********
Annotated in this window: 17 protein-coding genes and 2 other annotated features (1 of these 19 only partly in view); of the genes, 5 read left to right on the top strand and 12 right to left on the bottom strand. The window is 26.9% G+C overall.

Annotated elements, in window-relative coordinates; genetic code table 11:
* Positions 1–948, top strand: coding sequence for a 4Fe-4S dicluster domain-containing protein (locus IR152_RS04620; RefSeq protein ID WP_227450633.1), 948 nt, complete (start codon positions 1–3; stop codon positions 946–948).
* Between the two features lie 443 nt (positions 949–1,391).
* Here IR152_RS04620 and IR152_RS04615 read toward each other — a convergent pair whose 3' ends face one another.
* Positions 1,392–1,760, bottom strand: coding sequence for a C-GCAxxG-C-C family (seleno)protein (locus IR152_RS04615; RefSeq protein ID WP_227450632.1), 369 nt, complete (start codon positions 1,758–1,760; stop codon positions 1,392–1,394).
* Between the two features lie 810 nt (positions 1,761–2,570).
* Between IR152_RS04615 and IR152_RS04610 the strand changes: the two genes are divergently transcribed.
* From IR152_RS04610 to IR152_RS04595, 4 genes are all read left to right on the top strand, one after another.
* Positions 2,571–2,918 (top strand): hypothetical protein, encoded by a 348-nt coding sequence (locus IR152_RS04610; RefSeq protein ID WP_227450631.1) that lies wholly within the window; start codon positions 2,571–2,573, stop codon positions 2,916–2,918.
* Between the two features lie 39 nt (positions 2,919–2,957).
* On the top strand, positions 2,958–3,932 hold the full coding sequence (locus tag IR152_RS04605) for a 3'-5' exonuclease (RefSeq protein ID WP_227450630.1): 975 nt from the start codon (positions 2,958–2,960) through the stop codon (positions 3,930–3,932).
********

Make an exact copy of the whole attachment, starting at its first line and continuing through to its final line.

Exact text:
Annotated in this window: 17 protein-coding genes and 2 other annotated features (1 of these 19 only partly in view); of the genes, 5 read left to right on the top strand and 12 right to left on the bottom strand. The window is 26.9% G+C overall.

Annotated elements, in window-relative coordinates; genetic code table 11:
* Positions 1–948, top strand: coding sequence for a 4Fe-4S dicluster domain-containing protein (locus IR152_RS04620; RefSeq protein ID WP_227450633.1), 948 nt, complete (start codon positions 1–3; stop codon positions 946–948).
* Between the two features lie 443 nt (positions 949–1,391).
* Here IR152_RS04620 and IR152_RS04615 read toward each other — a convergent pair whose 3' ends face one another.
* Positions 1,392–1,760, bottom strand: coding sequence for a C-GCAxxG-C-C family (seleno)protein (locus IR152_RS04615; RefSeq protein ID WP_227450632.1), 369 nt, complete (start codon positions 1,758–1,760; stop codon positions 1,392–1,394).
* Between the two features lie 810 nt (positions 1,761–2,570).
* Between IR152_RS04615 and IR152_RS04610 the strand changes: the two genes are divergently transcribed.
* From IR152_RS04610 to IR152_RS04595, 4 genes are all read left to right on the top strand, one after another.
* Positions 2,571–2,918 (top strand): hypothetical protein, encoded by a 348-nt coding sequence (locus IR152_RS04610; RefSeq protein ID WP_227450631.1) that lies wholly within the window; start codon positions 2,571–2,573, stop codon positions 2,916–2,918.
* Between the two features lie 39 nt (positions 2,919–2,957).
* On the top strand, positions 2,958–3,932 hold the full coding sequence (locus tag IR152_RS04605) for a 3'-5' exonuclease (RefSeq protein ID WP_227450630.1): 975 nt from the start codon (positions 2,958–2,960) through the stop codon (positions 3,930–3,932).